The student news site of Guilford College

The Guilfordian

The student news site of Guilford College

The Guilfordian

The student news site of Guilford College

The Guilfordian

Senate pushes for student trustee to join the Board

“I’m surprised we haven’t done this earlier,” said first-year Alexander Morales. “It doesn’t matter if other schools aren’t doing it. This is a core part of our ethos — that’s all that matters.”

Guilford recently took a step toward being part of a small group of private colleges that give students a high place in the decision-making process. On March 14, Community Senate unanimously supported a proposal to create a traditional student position on the Board of Trustees.

“This gives an added level of transparency and communication between students and those who are really in charge — Kent’s bosses,” said senior and Inter-Club Council Chair Elijah DaCosta.

The proposal was heavily supported by students, with the only disagreement being over how to select the student trustee. Originally, the proposal was to have a Senate executive hold the position, but present parties decided to open it up to others who would be interested.

If approved by the Board of Trustees, the proposal will bring a stronger voice to the student population.

“From personal experience, I have been in positions when I had concerns about the agenda before the Board, but I had no real recourse to represent the students in opposition,” said senior and Community Senate President/Clerk Yahya Alazrak.

“Who wouldn’t want to sit in on those meetings?” said DaCosta. “I’m sure lots of interesting things get discussed behind those closed doors.”

Currently, some students are allowed to sit in on certain meetings. However, some meetings are still closed to these students, and their consent is not necessary for the Board to move forward with any decision.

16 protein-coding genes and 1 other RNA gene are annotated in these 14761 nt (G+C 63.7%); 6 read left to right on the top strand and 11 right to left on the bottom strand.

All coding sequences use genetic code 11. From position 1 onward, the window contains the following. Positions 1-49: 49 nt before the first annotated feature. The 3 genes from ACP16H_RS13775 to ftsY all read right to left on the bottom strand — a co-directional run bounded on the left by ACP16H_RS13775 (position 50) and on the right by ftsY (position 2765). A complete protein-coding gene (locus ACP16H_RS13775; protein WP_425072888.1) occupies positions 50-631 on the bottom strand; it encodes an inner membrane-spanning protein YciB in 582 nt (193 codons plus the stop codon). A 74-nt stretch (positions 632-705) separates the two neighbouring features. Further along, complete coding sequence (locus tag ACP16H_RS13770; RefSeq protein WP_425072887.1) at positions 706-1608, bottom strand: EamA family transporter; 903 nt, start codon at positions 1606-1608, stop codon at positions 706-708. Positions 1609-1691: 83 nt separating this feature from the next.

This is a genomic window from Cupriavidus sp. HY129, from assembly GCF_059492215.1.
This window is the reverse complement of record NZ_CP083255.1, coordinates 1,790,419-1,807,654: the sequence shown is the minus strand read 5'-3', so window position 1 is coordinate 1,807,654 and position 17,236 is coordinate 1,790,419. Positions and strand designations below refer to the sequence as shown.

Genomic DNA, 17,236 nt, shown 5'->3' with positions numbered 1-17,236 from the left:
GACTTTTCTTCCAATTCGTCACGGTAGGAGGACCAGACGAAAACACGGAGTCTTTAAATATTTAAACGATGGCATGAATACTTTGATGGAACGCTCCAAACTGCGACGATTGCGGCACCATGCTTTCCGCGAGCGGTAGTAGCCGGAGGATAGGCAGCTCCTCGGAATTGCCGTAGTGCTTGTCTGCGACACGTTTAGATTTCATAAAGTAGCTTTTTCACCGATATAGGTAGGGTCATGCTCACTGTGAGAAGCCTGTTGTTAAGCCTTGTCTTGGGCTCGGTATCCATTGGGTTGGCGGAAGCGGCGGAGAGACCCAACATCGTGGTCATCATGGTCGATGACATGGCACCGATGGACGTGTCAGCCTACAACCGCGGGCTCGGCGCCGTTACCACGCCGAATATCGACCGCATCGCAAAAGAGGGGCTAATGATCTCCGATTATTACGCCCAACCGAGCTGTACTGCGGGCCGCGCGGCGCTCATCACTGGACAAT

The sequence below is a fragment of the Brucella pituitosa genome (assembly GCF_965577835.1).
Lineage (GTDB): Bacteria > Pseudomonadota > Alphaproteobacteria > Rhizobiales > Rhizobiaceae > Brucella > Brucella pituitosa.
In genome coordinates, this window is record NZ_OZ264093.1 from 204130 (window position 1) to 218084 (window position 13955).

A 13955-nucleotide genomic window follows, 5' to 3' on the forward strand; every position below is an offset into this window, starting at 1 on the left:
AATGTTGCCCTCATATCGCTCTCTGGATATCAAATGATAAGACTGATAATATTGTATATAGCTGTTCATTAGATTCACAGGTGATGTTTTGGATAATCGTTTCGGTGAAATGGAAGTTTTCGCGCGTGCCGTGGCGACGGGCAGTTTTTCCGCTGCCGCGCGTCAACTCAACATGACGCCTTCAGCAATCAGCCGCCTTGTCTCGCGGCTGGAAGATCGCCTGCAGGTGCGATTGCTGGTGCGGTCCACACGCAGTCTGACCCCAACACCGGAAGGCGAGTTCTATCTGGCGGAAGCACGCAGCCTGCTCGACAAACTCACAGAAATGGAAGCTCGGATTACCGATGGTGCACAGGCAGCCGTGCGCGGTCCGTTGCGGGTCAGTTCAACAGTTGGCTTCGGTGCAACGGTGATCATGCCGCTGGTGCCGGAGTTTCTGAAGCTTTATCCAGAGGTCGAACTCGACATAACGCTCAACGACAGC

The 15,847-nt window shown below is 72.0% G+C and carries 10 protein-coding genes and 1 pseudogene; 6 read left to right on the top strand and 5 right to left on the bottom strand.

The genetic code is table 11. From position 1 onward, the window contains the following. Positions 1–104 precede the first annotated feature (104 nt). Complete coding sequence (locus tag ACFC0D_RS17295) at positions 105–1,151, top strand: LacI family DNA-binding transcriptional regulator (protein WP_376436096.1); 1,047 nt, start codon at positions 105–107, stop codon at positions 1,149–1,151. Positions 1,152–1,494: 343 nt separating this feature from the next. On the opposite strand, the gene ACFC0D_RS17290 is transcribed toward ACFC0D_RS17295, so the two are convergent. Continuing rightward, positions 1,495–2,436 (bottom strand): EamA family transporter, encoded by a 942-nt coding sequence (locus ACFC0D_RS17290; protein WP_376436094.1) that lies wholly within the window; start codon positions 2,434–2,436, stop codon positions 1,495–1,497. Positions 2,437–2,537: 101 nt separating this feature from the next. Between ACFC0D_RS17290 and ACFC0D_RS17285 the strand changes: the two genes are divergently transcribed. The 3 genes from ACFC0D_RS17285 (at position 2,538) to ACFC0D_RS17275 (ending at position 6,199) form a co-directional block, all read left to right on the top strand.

This puts Guilford in the 12.5 percent of independent colleges that have at least one non-voting student member on the college board of trustees, according to the Association of Governing Boards of Universities and Colleges. Only 8.5 percent of independent colleges have at least one voting student member, compared to 50.3 percent of public colleges with at least one voting student member.

Some feel that Guilford very much belongs in that small percentage of independent colleges.
“Guilford is a place where student empowerment and leadership has been central, so this only furthers that mission,” said Alazrak.

Moreover, if approved by the Board of Trustees, the proposal could set a precedent for more change.

“This could open the door for CCE and faculty trustee representation,” said Alazrak. “I’d be very proud that traditional students opened that door first. This also isn’t the first time an ‘interest group’ has pushed for a position. The alumni position shows that there is precedent for this.”

The Board of Trustees does not meet again until June, making that the earliest they could make a decision on this proposal. Though it is a long way off, both Alazrak and DaCosta are optimistic about how the idea will be received.

“Trustees are always eager and excited to hear student input,” said Alazrak. “I think most of them realize what they’re doing is with students in mind. I think they’ll be supportive, but this is against tradition and against the grain. We have to show why this is a good idea.”

“Hopefully they’ll receive it well as a good idea, because it is a good idea,” said Dacosta. “It’s definitely in line with our values as a school. I’d be a little concerned if they didn’t want any student to know what was going on.”

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